Sunday, 18 March 2012

The school of TTC: O-week and lessons learnt

O-week. This used to be the week of partying and fun for 'orientation' before university started. It didn't matter if it was your first year or Uni or not- you still joined in with all your friends.O-week has a whole new meaning now that we are trying to conceive. It's the week of OPK tests, careful monitoring of my BBT before I get up every morning and timed sex with my husband. It's nowhere near as fun as O-week at University- even with all the time in the bedroom! Things sure have changed since my studying days. The week of ovulation is a mixture of cautious excitement, stress about whether you're timing everything right and that other feeling that is difficult to describe- the one you have when you've failed before and think it will probably happen again. Trying to conceive each month is an unusual experience, especially if you're someone like me who has difficulty doing things that you know you're not good at. I hate feeling like there is nothing I can do. Usually, if I'm bad at something I try to approach it differently, develop new skills to do it better or get advice from people who are better than me. When you're trying to have a baby and it's not working there is not a lot you can do other than "cross your fingers and uncross your legs" as one of my friends politely put it. Doctors have similar advice- they just word it nicer- and you have to try and go on your merry way pretending you're actually enjoying the whole process. I feel like such a fraud when people ask me when I'm going to have kids and I make some off-hand comment about work and not being ready just yet.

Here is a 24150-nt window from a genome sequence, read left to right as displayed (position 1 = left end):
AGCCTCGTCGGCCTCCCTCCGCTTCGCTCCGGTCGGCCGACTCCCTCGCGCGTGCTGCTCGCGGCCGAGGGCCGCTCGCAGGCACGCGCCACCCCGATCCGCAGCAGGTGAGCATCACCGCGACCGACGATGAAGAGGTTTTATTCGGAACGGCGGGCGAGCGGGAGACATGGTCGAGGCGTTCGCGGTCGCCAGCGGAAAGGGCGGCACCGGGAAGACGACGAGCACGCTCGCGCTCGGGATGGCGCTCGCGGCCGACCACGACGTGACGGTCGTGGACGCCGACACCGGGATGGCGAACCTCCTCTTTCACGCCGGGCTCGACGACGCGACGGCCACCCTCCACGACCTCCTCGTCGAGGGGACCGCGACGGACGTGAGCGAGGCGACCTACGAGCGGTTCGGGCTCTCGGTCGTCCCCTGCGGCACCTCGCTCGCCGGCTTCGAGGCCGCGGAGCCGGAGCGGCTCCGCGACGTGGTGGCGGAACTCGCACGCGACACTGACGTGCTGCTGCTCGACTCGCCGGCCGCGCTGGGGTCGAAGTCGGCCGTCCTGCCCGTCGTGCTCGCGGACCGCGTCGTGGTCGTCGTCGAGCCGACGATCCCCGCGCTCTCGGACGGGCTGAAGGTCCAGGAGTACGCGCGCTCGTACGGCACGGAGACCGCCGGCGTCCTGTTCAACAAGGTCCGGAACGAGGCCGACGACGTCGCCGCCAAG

I think rather than trying to change what is happening I need to work out what I can learn from it.So I'm going to finish this post with what I think I've gained out of this trying to conceive journey... 1) Better health- I'm definitely eating better, exercising more and sleeping better 2) Confirmation that my husband and I both want to be parents more than anything 3) Patience (although this is a work in progress!) 4) Time to think about how we want to raise our children 5) The knowledge that my husband and I can support each other during challenging times I know that we are so lucky to have everything that we do. Writing this blog is very therapeutic as it helps me to realise this fact and focus on the positives in my life so that I can be more grateful and feel less dejected each month. I am starting to learn that this is not so much an attempt to make egg meet with sperm but a personal journey that would be wasted if I don't see the opportunity for growth in myself and my relationship with my husband. Maybe trying to get pregnant is one of those revealations of character? A life challenge that tests who you are and how you can handle something that pushes you physically, mentally and spiritually? I think the longer I'm TTC the more I see it as a  journey of self. I believe- as Sir Edmund Hilary did after he had climbed Mt Everest- "It is not the mountain we conquer but ourselves".

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